Furnace and Heating Advices and Tips

With the proper furnace selection, your central air-conditioning bills can be lower too. With these high-efficiency products available, many homeowners are replacing their outdated furnaces. Replacement costs can run anywhere from $1700 to $3500, depending upon the complexity of installation.

High-efficiency models represent only about $500 to $1000 more in material costs than mid-efficiency units-- and some utilities offer rebates that cover much of the difference. The payback period depends on the price of the system, local energy costs, climate and the difference in efficiency between the old and new furnaces.


Compared with a 17-year-old furnace, a new furnace can save the typical family hundreds of dollars per year. Based on the efficiency of your old furnace, probably 60% at best, a new furnace can cut your utility bills by 40%.
Not only will you have lower utility bills, but the comfort and quiet operation. You can choose from two basic designs of furnaces: condensing and non-condensing. The condensing models are the most efficient and the best choice for most homeowners. The efficiencies of condensing models range from about 90% to over 95%.
These models are very efficient, and only little heat is lost. Some models also offer sealed combustion for better efficiency. For the ultimate in comfort and efficiency, but at a higher initial cost, is a two-stage heat output furnace with a variable-speed blower. This type of blower is needed if you want the best central air-conditioning.
In all but the coldest weather, the gas burners operate at a low heat level. This allows the furnace to run more continuously with fewer uncomfortable on/off cycles. The blower also runs slower and quieter at this low level. During very cold weather, it automatically switches to high heat.
If your budget allows, also install a quality air cleaner. Since a two-stage unit runs more, the air cleaner is more effective for allergy sufferers.

How High Efficiency Furnaces Work

These furnaces have an additional heat exchanger that takes the hot exhaust gases and extracts any available heat before it is sent outdoors. A high efficiency condensing furnace takes this extracted heat and condenses it into water and drains it. The remaining cool gases are exhausted to the outdoors. By doing this, there is no hot air escaping from your home. In addition, the venting can be done with a PVC pipe rather than up a heat resistant flue in the roof. It also reduces the amount of pollutants released into the air.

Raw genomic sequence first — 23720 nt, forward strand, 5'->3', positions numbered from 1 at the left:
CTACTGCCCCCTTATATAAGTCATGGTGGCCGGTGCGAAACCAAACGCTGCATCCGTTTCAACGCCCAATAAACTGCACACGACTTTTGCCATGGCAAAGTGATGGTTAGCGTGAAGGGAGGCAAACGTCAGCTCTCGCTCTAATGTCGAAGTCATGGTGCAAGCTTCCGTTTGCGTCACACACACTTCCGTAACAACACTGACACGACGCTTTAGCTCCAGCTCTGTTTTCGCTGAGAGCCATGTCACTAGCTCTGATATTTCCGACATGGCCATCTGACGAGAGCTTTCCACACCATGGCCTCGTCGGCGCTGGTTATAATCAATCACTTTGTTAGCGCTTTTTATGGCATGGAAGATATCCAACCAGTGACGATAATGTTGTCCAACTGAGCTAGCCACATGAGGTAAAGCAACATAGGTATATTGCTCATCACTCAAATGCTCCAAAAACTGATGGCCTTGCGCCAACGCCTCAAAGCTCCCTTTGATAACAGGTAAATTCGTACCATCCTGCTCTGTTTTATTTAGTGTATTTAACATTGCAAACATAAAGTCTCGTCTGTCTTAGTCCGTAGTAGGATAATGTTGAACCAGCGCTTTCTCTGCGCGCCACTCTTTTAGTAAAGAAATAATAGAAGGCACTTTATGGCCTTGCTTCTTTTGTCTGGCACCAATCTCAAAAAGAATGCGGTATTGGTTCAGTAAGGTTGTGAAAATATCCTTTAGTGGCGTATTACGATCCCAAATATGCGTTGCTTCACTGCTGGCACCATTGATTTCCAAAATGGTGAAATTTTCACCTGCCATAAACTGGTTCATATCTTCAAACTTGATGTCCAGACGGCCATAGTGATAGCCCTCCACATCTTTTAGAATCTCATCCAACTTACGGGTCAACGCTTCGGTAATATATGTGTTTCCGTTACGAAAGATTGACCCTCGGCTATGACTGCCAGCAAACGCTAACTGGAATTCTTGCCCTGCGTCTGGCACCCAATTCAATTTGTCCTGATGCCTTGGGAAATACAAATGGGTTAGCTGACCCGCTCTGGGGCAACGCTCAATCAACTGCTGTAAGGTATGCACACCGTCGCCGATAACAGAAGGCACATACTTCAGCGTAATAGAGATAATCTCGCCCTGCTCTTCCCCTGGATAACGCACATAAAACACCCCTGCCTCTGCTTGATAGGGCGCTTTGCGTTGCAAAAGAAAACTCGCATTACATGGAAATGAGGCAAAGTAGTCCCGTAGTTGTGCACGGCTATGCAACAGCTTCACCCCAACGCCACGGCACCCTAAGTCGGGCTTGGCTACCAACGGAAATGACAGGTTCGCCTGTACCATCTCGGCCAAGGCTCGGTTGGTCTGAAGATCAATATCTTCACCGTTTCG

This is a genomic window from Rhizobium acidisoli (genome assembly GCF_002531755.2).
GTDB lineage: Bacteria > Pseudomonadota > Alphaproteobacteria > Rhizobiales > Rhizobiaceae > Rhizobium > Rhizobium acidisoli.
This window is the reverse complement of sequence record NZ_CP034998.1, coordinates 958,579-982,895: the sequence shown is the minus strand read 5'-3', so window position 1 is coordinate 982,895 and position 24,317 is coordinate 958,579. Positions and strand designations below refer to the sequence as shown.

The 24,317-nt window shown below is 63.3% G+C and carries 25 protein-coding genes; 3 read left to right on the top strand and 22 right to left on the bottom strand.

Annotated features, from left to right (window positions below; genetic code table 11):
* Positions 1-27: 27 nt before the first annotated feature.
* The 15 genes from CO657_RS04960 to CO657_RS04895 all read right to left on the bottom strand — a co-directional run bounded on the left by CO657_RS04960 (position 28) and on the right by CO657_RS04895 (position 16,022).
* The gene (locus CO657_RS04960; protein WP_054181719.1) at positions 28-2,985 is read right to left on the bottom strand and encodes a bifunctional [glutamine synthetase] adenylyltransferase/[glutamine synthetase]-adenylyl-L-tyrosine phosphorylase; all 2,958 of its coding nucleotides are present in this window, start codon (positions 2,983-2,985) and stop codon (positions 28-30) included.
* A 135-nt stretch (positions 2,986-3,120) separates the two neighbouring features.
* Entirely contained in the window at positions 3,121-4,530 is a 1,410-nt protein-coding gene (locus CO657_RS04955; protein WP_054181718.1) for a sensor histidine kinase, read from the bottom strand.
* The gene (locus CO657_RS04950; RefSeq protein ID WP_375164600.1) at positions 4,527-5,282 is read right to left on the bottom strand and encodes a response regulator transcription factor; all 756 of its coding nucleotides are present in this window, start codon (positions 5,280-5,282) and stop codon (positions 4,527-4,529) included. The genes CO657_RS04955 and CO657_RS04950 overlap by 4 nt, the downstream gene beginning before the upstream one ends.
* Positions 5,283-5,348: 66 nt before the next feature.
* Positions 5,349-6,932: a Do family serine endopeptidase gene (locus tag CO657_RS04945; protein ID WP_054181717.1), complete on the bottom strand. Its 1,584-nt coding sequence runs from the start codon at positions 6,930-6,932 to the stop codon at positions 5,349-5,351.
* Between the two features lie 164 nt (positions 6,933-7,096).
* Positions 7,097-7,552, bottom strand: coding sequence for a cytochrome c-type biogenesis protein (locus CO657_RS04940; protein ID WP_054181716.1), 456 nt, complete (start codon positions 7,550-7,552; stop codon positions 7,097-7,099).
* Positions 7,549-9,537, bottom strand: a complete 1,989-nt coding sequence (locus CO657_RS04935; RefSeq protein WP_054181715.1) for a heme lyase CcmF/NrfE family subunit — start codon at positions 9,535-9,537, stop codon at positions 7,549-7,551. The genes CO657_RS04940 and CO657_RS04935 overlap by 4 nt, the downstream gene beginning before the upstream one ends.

Rating for Furnace Efficiency

All furnaces are rated for efficiency and the measurement is called the Annual Fuel Utilization Efficiency (AFUE) rating. This measurement is based on how much energy is converted to heat and how much is exhausted with the gasses that go outdoors. An AFUE of 80 means that 80% of the fuel is used to warm your home and 20% is exhausted. High efficiency furnaces register an AFUE of 90% or better. Mid efficiency have a rating of 78% to 89%. Gas furnaces are the most efficient and some can achieve a rating of 95% whereas oil furnaces with ratings over 80% are considered good. Older furnaces have about a 60% efficiency rating.

Heating Tips
Heat Pumps

If you use electricity to heat your home, consider installing an energy efficient heat pump system. Heat pumps are the most efficient for of electric heating in moderate climates, providing three times more heating than the equivalent amount of energy they consume in electricity. There are three types of heat pumps: air-to-air, water source and ground source. They collect heat from the air, water or ground outside your home and concentrate it for use inside. Heat pumps do double duty as a central air conditioner. They can also cool your home by collecting the heat inside your house and effectively pumping it outside. A heat pump can trim the amount of electricity you use for heating as much as 30% to 40%.

Heat Pump Tips
Gas Furnace Tips